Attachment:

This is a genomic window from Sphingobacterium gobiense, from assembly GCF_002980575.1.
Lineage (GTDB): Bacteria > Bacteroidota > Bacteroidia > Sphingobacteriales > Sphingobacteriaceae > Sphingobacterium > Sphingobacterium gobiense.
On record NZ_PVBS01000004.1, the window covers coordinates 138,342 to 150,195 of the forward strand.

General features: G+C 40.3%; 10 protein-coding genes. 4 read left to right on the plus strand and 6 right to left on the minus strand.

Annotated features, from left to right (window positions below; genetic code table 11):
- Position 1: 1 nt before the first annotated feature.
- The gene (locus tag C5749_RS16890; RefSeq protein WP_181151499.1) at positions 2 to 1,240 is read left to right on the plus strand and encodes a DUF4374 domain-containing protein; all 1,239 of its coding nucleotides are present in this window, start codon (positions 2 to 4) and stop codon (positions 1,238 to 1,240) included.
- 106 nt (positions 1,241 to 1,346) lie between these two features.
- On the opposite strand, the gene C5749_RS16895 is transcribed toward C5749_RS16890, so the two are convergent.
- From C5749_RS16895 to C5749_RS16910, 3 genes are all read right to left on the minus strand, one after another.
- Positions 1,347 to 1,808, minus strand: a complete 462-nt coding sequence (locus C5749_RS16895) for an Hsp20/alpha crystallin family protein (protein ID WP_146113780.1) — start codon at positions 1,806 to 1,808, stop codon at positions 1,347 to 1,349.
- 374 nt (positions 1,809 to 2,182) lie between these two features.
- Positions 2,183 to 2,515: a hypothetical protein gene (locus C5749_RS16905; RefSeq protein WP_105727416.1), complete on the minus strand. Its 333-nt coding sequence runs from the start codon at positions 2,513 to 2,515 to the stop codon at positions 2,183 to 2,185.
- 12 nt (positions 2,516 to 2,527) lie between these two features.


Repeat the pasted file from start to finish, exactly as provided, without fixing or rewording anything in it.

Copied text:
This is a genomic window from Sphingobacterium gobiense, from assembly GCF_002980575.1.
Lineage (GTDB): Bacteria > Bacteroidota > Bacteroidia > Sphingobacteriales > Sphingobacteriaceae > Sphingobacterium > Sphingobacterium gobiense.
On record NZ_PVBS01000004.1, the window covers coordinates 138,342 to 150,195 of the forward strand.

General features: G+C 40.3%; 10 protein-coding genes. 4 read left to right on the plus strand and 6 right to left on the minus strand.

Annotated features, from left to right (window positions below; genetic code table 11):
- Position 1: 1 nt before the first annotated feature.
- The gene (locus tag C5749_RS16890; RefSeq protein WP_181151499.1) at positions 2 to 1,240 is read left to right on the plus strand and encodes a DUF4374 domain-containing protein; all 1,239 of its coding nucleotides are present in this window, start codon (positions 2 to 4) and stop codon (positions 1,238 to 1,240) included.
- 106 nt (positions 1,241 to 1,346) lie between these two features.
- On the opposite strand, the gene C5749_RS16895 is transcribed toward C5749_RS16890, so the two are convergent.
- From C5749_RS16895 to C5749_RS16910, 3 genes are all read right to left on the minus strand, one after another.
- Positions 1,347 to 1,808, minus strand: a complete 462-nt coding sequence (locus C5749_RS16895) for an Hsp20/alpha crystallin family protein (protein ID WP_146113780.1) — start codon at positions 1,806 to 1,808, stop codon at positions 1,347 to 1,349.
- 374 nt (positions 1,809 to 2,182) lie between these two features.
- Positions 2,183 to 2,515: a hypothetical protein gene (locus C5749_RS16905; RefSeq protein WP_105727416.1), complete on the minus strand. Its 333-nt coding sequence runs from the start codon at positions 2,513 to 2,515 to the stop codon at positions 2,183 to 2,185.
- 12 nt (positions 2,516 to 2,527) lie between these two features.